Paris mayor asks Fil­lon to can­cel rally as pres­i­den­tial hope­ful’s woes grow

The Washington Post Sunday - - POLITICS & THE NATION - BY ELAINE GAN­LEY

paris — French pres­i­den­tial can­di­date François Fil­lon, fight­ing for po­lit­i­cal sur­vival, called on sup­port­ers Satur­day not to “ab­di­cate” to those try­ing to de­stroy him as the So­cial­ist mayor of Paris asked Fil­lon to can­cel a sched­uled rally that would be a test of his stay­ing power.

In a speech Satur­day, the con­ser­va­tive Fil­lon, whose cam­paign has been un­rav­el­ing over im­pend­ing cor­rup­tion charges, vowed to re­make France. The speech came a day be­fore what amounts to his last stand.

He will hold a rally Sun­day near the Eif­fel Tower, an event widely seen as a way to mea­sure sup­port via the num­bers he can muster. In a video tweeted Fri­day, Fil­lon called on his sup­port­ers to show up.

Fil­lon, once the leader in polls, is in­creas­ingly alone as back­ers de­fect. Two cam­paign heavy­weights, cam­paign di­rec­tor Pa­trick Ste­fanini and cam­paign spokesman Thierry Solère, de­serted the Fil­lon team Fri­day — although the di­rec­tor promised to stay on un­til the end of the rally.

Paris Mayor Anne Hi­dalgo tweeted that the event “en­dan­gers” French val­ues, claim­ing its real goal is to demon­strate against in­ves­tiga­tive judges, po­lice and jour­nal­ists “bring­ing to light the truth.”

“Our ties to lib­erty force us to de­nounce this rally as a grave act of moral and po­lit­i­cal fail­ure, con­trary to our val­ues,” Hi­dalgo’s tweet said, not­ing that the event was be­ing held at the Es­planade of Hu­man Rights.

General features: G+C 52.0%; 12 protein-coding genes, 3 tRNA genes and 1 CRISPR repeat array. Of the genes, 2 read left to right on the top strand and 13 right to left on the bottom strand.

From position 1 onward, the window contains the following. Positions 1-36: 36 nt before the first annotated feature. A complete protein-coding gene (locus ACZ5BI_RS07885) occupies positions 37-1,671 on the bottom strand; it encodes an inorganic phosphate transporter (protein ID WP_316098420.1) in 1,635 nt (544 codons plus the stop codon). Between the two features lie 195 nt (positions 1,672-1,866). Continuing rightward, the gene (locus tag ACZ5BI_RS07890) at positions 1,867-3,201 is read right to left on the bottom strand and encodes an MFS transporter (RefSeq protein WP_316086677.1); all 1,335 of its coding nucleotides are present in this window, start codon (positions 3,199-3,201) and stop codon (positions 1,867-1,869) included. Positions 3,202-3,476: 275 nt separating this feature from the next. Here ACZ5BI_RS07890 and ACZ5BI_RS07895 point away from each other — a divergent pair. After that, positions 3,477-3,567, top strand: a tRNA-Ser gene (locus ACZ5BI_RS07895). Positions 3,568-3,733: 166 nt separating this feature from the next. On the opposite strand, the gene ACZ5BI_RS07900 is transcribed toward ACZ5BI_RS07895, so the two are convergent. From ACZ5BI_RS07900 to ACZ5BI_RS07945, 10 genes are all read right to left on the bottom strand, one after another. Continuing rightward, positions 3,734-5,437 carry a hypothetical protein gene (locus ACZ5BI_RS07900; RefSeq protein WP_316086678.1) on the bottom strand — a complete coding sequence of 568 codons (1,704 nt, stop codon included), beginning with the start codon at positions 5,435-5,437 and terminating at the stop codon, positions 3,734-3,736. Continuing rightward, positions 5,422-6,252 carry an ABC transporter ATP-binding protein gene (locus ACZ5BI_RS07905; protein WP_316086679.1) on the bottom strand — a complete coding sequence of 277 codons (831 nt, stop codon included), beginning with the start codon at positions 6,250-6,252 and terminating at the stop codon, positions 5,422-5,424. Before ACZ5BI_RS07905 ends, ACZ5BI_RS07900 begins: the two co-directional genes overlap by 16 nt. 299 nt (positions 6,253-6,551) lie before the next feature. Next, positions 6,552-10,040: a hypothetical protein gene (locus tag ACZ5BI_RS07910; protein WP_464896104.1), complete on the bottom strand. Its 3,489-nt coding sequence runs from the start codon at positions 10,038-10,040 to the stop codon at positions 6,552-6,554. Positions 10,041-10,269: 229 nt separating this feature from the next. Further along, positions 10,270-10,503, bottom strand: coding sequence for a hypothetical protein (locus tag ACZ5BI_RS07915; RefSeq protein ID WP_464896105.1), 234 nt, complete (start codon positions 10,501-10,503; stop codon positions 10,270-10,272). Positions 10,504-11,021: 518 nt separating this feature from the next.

She was not the first to de­nounce the rally, with which a group linked to an ul­tra­con­ser­va­tive po­lit­i­cal move­ment, Com­mon Sense, has “as­so­ci­ated” it­self.

Fi­nan­cial pros­e­cu­tors are in­ves­ti­gat­ing al­le­ga­tions that Fil­lon gave his wife and two of their chil­dren tax­payer-funded jobs as his par­lia­men­tary aides, jobs whose func­tions they al­legedly never per­formed. Fil­lon ini­tially said that he would step down if charged but de­cided to main­tain his can­di­dacy even though he has been sum­moned to face charges March 15.

His fam­ily mem­bers were paid more than 1 mil­lion eu­ros ($1.1 mil­lion) over a num­ber of years for work as his par­lia­men­tary aides. It is le­gal in France to hire rel­a­tives for pub­lic jobs, if they ac­tu­ally work. Fil­lon has pro­claimed his in­no­cence, in­sist­ing his wife and chil­dren worked for their pay.

Fil­lon is not the only can­di­date in the sights of ju­di­cial in­ves­ti­ga­tors.

Far-right leader Marine Le Pen is at the cen­ter of sev­eral ju­di­cial in­quiries along with her anti-im­mi­gra­tion Na­tional Front party, but un­like Fil­lon, she has re­fused a sum­mons to ap­pear be­fore in­ves­tiga­tive judges Fri­day in a case con­cern­ing her aides in the Euro­pean Par­lia­ment.

And un­like Fil­lon, Le Pen has not suf­fered in polls. She and in­de­pen­dent cen­trist Em­manuel Macron hold first and sec­ond place in re­cent sur­veys.

In his speech on Satur­day, Fil­lon called lib­erty the guid­ing force of his plat­form, meant to un­lock new en­ergy, risk-tak­ing and a new mind-set for the French, re­duc­ing the role of the state and mak­ing suc­cess a value.

Fil­lon wants to slash 500,000 civil-ser­vice jobs, re­duce by a to­tal of 50 bil­lion eu­ros taxes and charges for small busi­nesses, shops and farm­ers, “sig­nif­i­cantly” re­duce taxes for com­pa­nies and end the 35-hour work­week, along with other mea­sures.

“In the first three months, we’ ll have cre­ated a pos­i­tive shock and launched the pow­er­ful dy­namic fa­vor­ing em­ploy­ment,” he said.

Fil­lon’s party, the Repub­li­cans, mean­while, said it was hold­ing a meet­ing of its po­lit­i­cal com­mit­tee on Mon­day evening to eval­u­ate the sit­u­a­tion af­ter Sun­day’s rally. With the two-round pres­i­den­tial elec­tion set for April 23 and May 7, time is of the essence for Fil­lon and his party, which would need to find a new can­di­date should Fil­lon de­cide, or be forced, to step down.

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